Wednesday, April 14, 2010

Making Right a Wrong

It is crazy for me to think that on Monday morning, I'll get off the bus at Hopkinton, seven years after I first went to run Boston. At the time, I was coming off a lot of success as a runner. Six months earlier, I ran a 3:02 in Chicago, taking about 20 minutes off my PR. That winter, I got eighth place in a 50k held in Central Park. My thought was under three hours. It didn't happen. Instead, I suffered mightily. This week, I went back and found an email I sent to my friend about the race. Here's what I wrote:
I would have done well -- if I was in the visually impaired category. It was a very, very tough day. I'm not really all that sure what exactly went wrong, but something went wrong. First, it was hot as the dickens, 70 at the start. After running in the cold all winter, I felt like I was in the Sahara. I even grabbed a sponge from some kid on the roadside, only to find it was one of those pre-soaped sponges, so I had toxic materials running down my face and into my mouth. Then, I peeled off to pee in what I thought was a semi-secluded spot at mile 6. I didn't expect a man with a bullhorn to accost me, "PUT THAT THING AWAY!" Basically, the race went smashingly until mile 8, when I started getting leg cramps. I was cruising along at a 6:40 pace at that point. Over the next 18.2 miles, the world came crashing down. Women, the infirm, men in llama costumes all streamed by me. My first half was at 1:32; my second: 2:01. Ouch. It wasn't fun. My only solace is I didn't stop, like the man I saw puking on Heartbreak Hill or the other that was curled up in the fetal position screaming. The finish area did a brisk business in giving out wheelchair rides.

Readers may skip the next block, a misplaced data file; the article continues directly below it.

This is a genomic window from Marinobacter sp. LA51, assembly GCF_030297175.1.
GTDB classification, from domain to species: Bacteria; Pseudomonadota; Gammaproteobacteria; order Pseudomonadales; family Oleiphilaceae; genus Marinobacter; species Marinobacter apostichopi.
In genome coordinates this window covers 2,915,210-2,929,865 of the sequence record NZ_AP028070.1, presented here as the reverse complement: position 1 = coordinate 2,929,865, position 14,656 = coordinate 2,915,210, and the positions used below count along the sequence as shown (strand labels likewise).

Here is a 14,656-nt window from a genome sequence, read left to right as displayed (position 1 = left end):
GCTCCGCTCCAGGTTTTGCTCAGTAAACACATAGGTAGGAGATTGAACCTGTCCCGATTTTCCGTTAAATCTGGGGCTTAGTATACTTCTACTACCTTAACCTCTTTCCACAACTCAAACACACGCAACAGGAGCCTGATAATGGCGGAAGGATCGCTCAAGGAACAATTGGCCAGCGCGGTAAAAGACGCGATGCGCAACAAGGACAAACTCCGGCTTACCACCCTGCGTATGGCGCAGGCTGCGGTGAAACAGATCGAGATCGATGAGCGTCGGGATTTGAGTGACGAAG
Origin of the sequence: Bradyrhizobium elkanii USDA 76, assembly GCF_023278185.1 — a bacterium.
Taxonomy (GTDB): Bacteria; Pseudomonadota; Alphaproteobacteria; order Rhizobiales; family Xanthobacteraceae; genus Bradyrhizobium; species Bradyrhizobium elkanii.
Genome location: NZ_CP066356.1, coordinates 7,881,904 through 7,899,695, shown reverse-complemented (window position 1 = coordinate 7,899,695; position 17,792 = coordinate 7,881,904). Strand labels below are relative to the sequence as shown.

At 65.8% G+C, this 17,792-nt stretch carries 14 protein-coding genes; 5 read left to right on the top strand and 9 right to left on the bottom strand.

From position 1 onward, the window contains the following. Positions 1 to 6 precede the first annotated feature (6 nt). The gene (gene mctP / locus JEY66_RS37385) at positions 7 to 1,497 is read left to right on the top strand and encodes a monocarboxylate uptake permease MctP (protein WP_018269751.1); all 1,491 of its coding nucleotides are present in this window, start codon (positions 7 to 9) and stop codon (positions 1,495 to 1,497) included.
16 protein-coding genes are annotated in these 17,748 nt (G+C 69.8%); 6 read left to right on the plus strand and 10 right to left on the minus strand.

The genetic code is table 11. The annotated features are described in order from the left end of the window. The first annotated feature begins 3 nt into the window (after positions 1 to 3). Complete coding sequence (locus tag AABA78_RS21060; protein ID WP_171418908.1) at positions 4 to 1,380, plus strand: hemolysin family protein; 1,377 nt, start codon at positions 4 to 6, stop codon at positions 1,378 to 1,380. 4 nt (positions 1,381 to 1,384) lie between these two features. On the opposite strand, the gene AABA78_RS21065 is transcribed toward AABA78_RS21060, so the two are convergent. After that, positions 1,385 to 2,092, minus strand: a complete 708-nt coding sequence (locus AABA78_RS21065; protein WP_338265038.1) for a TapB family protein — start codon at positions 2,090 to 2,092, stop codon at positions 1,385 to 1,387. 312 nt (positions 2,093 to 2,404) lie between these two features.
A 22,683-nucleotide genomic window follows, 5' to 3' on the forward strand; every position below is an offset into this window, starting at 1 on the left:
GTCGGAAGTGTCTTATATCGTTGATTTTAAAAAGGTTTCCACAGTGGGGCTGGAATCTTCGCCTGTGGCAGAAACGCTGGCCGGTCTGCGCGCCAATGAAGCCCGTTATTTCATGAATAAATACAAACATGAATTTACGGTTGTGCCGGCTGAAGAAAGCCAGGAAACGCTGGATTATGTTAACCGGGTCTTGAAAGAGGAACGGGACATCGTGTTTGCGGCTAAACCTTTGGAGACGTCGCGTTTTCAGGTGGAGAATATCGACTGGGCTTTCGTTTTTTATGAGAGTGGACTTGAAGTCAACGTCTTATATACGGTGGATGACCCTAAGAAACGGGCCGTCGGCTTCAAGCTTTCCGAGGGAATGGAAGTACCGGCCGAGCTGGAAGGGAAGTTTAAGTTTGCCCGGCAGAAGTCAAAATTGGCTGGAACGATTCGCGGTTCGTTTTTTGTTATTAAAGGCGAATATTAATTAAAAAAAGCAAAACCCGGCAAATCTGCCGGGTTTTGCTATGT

You get the picture. I don't have all the splits from the race. These two tell the story: first 5k: 20:54; last 5k: 30:28. I'm not going to let that happen again. I remember finishing the race and for the only time in running being truly upset. Sitting on a curb, sunburned, incredibly sore and filled with disappointment, I felt sorry for myself. I quickly vowed I'd get my revenge. That day in Boston has remained my greatest regret in running, even more than the trips to the hospital. It's crazy that I get my shot at making it right seven years later.

So I'm ready. I want to find that balance between running smart and not leaving anything in the tank. My main worry is going out too fast. As Bill Rogers said, "You lose your mind in Boston (on the early downhills)." Follow my progress on the Boston Marathon site. My bib is 5081.


The Laminator said...

You can only control what you can control. I know you have revenge on your mind. Try to keep your cool out out there. The weather should be perfect for race day. Good luck to you! I'll be sure to track your progress. Rock Boston!

runner-grrl said...

Best wishes out there! Can't wait to read the race report. May your revenge be sweet! --Alex